The Satsuma–Iwojima volcano continuously discharges large amounts of volcanic gases without significant magma discharge. One of the proposed mechanisms of this continuous gas discharge is conduit magma convection16. Since an oversaturation of volatiles in a melt sample was found, it was expected that the degassing only occurs in relatively low-pressure conditions17. In 2008, the muography technique imaged a large (390–450 m in diameter), shallow depth (150–200 m from the crater floor), low-density (<1.0 g cm−3) region existing beneath the crater floor18,19. Degassing magma, with its high proportion of bubbles, has been interpreted as being the low-density region in the resulting muograph. The depth of the magma head observed 150–200 m below the crater floor is consistent with the magma degassing pressure of 0.5–3.0 MPa in Satsuma–Iwojima, as estimated by laboratory and theoretical studies20. This muographic image suggests that the low-density region at the top of the magma column is a common feature of conduit magma convection.

It is generally expected that as water-rich magma ascends to the ground surface and decompresses, volatiles are exolved and magma becomes less dense. We developed a muon detector with the lowest noise levels to visualize and analyse magma movements and modification patterns in order to directly test this hypothesis. In this paper, we report the magma dynamics during two eruptive episodes in Satsuma–Iwojima volcano, Japan, that were captured by a muon detector operated at the lowest noise level.



We developed a muon detector with the lowest noise levels to visualize and analyse magma movements and modification patterns in Satsuma–Iwojima volcano, Japan. Satsuma–Iwojima volcano (Fig. 1a), composed of cooled thick lava flows and corresponding collapsed deposits, discharges a large amount of volcanic gases with SO2 flux of 500–1,000 t day−1 (ref. 21). SO2 flux and volcanic gas composition have been almost constant for at least the last 30 years, and this rate has likely been constant for >100 years (ref. 21). A new vent formed in 1997 and by 2003 had enlarged to become an internal crater (Fig. 1d). On 4 June 2013, the eruption alert level had risen from level 1 (signs of volcano unrest) to level 2 (minor eruptive activity). On 13 June, it was detected that the vent size increased. The eruption sequence of 2013 Satsuma–Iwojima eruption is shown in Table 1. The muon detector was placed ~1.4 km from the summit crater (Mu in Fig. 1a) on 14 June 2013.

Figure 1: Experimental set-up of current muographic observation system.
figure 1

(a) A profile of residual gravity and topography sliced along the dotted line in (b) is derived from Bouguer anomalies of an assumed density of 2.0 g cm−3 and trend removal of upward-continuation of 500 m (ref. 19) based on the gravity data set obtained for the published map. (b) The topographic map of Satsuma–Iwojima volcano shows the location of the muon detector (indicated by Mu). A topographic profile along the A–B line was created to support muographic images.(c) A schematic view of the detector was used for the present observation. It consists of five lead plates supported by stainless steel plates and six layers of scintillation PSPs. Scale bar 1 m. The inset shows the layout of the PSP consists of adjacent scintillator strips, which together form a segmented plane. (d) Close-up map of the summit area of the cone in the box on the map labelled as (b). This enlarged map shows newly created inner crater between 1997 and 2003 (blue, green and orange lines). The grey line on the map corresponds to the A–B line shown in (b).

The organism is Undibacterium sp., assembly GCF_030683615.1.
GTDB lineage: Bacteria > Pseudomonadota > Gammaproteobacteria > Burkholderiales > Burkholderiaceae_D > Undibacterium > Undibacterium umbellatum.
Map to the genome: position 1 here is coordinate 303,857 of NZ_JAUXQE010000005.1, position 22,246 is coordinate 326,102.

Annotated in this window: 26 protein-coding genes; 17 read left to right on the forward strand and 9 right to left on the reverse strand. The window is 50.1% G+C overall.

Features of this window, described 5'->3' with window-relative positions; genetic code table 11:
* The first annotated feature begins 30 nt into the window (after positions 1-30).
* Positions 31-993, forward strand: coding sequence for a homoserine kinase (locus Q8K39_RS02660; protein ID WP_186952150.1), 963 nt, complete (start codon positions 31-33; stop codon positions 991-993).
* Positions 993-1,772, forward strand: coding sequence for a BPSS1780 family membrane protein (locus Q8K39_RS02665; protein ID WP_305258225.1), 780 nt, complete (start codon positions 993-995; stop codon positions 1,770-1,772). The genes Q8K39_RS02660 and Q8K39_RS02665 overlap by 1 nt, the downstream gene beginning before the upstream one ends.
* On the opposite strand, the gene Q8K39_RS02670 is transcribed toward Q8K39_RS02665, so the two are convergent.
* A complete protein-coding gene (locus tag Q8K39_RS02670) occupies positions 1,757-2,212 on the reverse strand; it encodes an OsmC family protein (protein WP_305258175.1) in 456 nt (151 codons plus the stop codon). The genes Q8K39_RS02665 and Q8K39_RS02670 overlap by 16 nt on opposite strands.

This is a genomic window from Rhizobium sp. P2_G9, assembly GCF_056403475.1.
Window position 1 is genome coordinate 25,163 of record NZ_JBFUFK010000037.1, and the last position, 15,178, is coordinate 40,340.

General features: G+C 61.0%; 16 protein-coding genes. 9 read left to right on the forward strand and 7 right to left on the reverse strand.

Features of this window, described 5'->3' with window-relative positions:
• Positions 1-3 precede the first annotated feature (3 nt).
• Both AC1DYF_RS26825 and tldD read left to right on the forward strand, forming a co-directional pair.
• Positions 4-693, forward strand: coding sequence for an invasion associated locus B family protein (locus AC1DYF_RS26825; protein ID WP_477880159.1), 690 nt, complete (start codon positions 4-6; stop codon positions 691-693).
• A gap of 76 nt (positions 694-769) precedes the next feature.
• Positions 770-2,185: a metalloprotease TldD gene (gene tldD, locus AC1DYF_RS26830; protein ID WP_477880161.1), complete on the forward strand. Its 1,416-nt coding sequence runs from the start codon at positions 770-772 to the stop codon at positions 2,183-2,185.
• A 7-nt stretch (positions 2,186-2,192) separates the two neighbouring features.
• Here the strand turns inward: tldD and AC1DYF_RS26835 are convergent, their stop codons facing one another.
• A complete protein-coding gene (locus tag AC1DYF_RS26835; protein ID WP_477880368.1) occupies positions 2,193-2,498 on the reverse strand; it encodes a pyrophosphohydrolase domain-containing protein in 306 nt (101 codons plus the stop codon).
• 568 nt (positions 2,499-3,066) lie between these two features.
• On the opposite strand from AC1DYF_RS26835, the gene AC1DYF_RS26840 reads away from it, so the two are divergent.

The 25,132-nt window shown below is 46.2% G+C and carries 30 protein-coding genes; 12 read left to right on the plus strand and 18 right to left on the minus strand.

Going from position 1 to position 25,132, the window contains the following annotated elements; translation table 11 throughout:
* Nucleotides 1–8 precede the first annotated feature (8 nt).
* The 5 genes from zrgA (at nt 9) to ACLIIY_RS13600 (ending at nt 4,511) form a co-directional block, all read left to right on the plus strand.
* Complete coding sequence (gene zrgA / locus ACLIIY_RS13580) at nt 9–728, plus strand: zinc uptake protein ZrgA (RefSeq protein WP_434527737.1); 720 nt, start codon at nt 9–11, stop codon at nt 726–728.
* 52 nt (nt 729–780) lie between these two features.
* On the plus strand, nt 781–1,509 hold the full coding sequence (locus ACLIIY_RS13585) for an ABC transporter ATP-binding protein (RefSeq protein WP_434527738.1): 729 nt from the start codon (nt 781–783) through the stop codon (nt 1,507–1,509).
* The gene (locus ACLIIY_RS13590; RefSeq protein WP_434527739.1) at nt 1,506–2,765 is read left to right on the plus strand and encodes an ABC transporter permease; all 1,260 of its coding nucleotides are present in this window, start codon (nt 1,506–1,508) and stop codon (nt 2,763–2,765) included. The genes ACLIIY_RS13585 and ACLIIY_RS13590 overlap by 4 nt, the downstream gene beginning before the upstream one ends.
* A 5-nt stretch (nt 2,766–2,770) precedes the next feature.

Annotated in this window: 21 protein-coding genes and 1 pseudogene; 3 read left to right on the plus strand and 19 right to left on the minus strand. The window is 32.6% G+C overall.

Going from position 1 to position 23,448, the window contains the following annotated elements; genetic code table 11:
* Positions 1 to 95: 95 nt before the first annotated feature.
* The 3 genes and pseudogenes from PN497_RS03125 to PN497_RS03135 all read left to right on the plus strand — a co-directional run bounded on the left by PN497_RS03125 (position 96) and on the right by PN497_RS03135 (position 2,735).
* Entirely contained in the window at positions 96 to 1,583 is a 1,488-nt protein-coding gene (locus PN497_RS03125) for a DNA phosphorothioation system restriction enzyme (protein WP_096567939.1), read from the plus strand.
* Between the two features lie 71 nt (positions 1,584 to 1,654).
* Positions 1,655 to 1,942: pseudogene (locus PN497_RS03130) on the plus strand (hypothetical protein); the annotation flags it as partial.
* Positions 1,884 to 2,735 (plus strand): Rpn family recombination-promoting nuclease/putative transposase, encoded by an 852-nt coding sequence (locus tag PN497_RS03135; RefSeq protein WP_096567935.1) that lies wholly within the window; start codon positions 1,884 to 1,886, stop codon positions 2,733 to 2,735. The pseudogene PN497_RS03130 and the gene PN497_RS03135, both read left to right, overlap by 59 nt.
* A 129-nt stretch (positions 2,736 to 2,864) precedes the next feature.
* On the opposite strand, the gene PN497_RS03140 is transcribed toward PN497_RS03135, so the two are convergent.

Table 1 Sequence of the 2013 Satsuma–Iwojima eruption.

Muons are collected as a function of azimuth (φ) and elevation (θ) angles after they have passed through the mountain (Fig. 2a). Concurrent to the data from the detector, topographic map-derived path length information is used for reconstructing muon flux for various angles (φ, θ) and for a given uniform density (ρ) by using a relationship between the penetration muon flux and the rock thickness through which the muon traverses (Fig. 2b,c). Size and density of the target volume will determine the number of muons that will successfully pass through the target volume and reach the detector. The flux of atmospheric muons after passing through a given thickness of rock (penetrating muon flux) can be theoretically predicted as a function of the arriving angle (Fig. 2c). Comparisons between the actual muon flux and the expected muon flux for various densities of the body yield density length distributions as a function of φ and θ.